Fears as hospital merger plan revealed

HEALTH chiefs last night denied the cash-strapped West Suffolk Hospital could close if an "option" to merge it with Addenbrooke's in Cambridge goes ahead.

HEALTH chiefs last night denied the cash-strapped West Suffolk Hospital could close if an "option" to merge it with Addenbrooke's in Cambridge goes ahead.

The EADT has learned the merger option has been looked into by hospital bosses who are trying to reduce a £20million debt.

Last night, leading consultants predicted a bleak future for the hospital in Bury St Edmunds if such a merger - creating a "super-hospital" in Cambridge - ever went ahead.

But Chris Bown, chief executive of the West Suffolk Hospital NHS Trust, stressed there was "absolutely no plan" to close it.

The revelations plunged Suffolk's already beleaguered health services into deeper crisis. The threat of closure hangs over several smaller hospitals in the county and nursing staff, wards and theatres are being axed.

Senior doctor John Urquhart yesterday revealed senior consultants had "grave concerns" about the move - proposed as a possible way to ease the crippling debt engulfing the West Suffolk Hospitals NHS Trust, which serves a population area of almost 300,000 people.

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Dr Urquhart, a consultant in anaesthesia and intensive care at the hospital for eight years, told the EADT: "We are all desperately worried about the current situation and the current plans.

"We want to find a way out of this but we have the greatest reservations about any merger proposals. If this happens, I think there is a very real threat to the hospital as it would not be an equal partnership.

"We have looked at the closure plans to hospitals in Sudbury and we fear we could become Cambridge's own Sudbury - even though I can't allow myself to believe the hospital could close.

"The reasons behind the proposals are purely financial and we feel there has to be clear clinical reasons for us to support them."

Members of the Medical Staff Committee - an independent group of consultants at the troubled hospital - held an emergency meeting this week with Mr Bown to discuss ways of solving the financial crisis.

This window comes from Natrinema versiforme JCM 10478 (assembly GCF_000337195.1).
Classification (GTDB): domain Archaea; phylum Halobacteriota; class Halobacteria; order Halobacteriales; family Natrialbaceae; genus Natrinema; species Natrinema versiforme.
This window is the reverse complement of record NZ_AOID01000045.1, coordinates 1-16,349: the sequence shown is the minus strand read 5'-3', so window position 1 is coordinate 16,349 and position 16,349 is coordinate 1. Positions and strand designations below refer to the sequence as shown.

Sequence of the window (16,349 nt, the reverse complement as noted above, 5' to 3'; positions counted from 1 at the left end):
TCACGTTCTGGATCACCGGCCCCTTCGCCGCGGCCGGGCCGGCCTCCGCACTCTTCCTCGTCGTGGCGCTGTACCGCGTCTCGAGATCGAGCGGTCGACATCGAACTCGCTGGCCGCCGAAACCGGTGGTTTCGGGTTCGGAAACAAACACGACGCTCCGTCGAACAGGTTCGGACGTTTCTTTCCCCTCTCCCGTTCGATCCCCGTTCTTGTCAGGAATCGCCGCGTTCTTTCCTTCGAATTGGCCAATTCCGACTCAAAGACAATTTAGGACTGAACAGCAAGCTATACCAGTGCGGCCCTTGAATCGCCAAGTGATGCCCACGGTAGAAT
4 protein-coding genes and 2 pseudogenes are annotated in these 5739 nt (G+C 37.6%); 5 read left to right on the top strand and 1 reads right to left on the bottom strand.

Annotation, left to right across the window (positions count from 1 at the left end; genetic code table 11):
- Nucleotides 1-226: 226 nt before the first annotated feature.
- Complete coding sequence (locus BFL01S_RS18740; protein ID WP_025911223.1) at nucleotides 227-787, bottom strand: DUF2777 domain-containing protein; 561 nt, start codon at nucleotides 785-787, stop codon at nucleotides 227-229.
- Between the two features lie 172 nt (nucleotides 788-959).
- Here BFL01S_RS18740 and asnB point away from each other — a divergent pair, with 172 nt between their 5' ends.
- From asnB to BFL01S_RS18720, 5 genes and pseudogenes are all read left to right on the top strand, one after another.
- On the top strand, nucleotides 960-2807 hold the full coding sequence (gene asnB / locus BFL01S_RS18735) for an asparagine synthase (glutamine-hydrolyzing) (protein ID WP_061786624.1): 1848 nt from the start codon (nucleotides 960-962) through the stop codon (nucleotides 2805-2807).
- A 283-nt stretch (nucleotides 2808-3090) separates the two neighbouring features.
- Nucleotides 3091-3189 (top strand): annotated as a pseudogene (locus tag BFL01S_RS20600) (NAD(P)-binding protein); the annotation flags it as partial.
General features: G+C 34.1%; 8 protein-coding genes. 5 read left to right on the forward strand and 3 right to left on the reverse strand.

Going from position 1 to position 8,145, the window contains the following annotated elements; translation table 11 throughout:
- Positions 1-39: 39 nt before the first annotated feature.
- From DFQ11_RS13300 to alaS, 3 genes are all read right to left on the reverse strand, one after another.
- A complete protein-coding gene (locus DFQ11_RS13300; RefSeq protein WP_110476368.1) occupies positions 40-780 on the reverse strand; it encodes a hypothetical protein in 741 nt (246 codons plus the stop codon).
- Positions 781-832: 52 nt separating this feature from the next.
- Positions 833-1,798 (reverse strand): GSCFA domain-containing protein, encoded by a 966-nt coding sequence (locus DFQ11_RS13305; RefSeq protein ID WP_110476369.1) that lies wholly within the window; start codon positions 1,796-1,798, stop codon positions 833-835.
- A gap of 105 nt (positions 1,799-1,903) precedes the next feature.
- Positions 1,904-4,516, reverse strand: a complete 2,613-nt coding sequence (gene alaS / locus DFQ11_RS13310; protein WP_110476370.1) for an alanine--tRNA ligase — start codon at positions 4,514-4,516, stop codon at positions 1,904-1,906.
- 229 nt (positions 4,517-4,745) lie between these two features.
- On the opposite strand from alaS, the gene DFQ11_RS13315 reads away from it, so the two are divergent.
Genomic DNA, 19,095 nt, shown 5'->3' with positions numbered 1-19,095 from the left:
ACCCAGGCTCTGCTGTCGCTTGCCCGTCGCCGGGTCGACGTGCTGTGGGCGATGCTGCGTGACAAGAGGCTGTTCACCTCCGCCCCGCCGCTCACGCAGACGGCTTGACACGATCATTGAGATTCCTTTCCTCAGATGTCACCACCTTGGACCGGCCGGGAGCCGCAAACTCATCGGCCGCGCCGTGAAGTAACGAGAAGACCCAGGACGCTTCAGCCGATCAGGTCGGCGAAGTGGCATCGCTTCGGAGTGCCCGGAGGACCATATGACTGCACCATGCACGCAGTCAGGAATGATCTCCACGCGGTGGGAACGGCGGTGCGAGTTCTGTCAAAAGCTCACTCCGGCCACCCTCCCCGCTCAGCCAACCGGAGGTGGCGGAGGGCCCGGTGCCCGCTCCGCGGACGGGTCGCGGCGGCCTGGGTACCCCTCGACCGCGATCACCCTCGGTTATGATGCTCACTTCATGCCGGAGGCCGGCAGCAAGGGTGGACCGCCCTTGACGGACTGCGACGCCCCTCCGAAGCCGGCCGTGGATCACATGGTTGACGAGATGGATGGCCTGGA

"Although there has been no closure talks at the moment, merging with Addenbrooke's has been described as an option and we might see a difference as early as 2007," said Dr Urquhart, who chairs the committee.

"We all recognise there is a major financial problem but we will not sanction anything which diminishes health services in the community. We are willing to explore any option but only with this proviso.

"We would look into the merger plans but we will not support them if they put patients in west Suffolk at an disadvantage.

"It is no good just taking £15 million from the economy and merging, there has to be a clinical advantage. And the difficulty I am having is that I can't see any advantage."

Dr Urquhart, 44, a doctor for 20 years, has now urged residents and community leaders to make their opinions known to safeguard the future of the 680-bed hospital.

He said: "We all know the interval between an accident happening and getting medical care is a major predictor in the outcome of any accident.

"I am worried about the situation we find ourselves in but I don't see how the health service can make such a massive decision without the support of the senior doctors that run it.

"But we also need the support of the people in Suffolk who must write to their MP and say what they think. Public opinion can sway politicians and make them change their minds and if enough people make their feelings known, we might see a sensible outcome."

Dr Urquhart said the financial problems could have been solved if coveted foundation trust status had been approved for the hospital earlier this year.

"The status gives organisations more freedom and empowers them to borrow money. I doubt very much if we would be talking about any merger if we could have secured trust status - and we came very close," he said.

"We have been told the Government want fewer but bigger hospitals but the population is growing very quickly and the idea that we might lose the hospital is completely absurd.

"The whole community deserves a decent hospital and leading doctors come to the West Suffolk because the level of quality care we provide is quite outstanding. I think we attract excellent staff because we are one of the most cohesive, patient-centred hospitals I have ever experienced."

Mr Bown played down any closure fears and said a merger was only one option currently being looked at to stave off the massive debt.

He said: "We are looking at all options through a corporate strategy plan and, in my opinion, any merger would have to make clinical sense - and not just done for purely financial reasons.

"There is absolutely no plan to close the West Suffolk. Who knows what will happen in the next few years and we might have to make changes depending on clinical practices and new drugs and equipment.

"Nationally there is a greater emphasis on care in the community but there will certainly be no closure of the hospital."

A spokesman for Addenbrooke's said: "We are aware that the West Suffolk Hospital is considering number of options for its future. However, we have no further details on any proposed changes at this stage."

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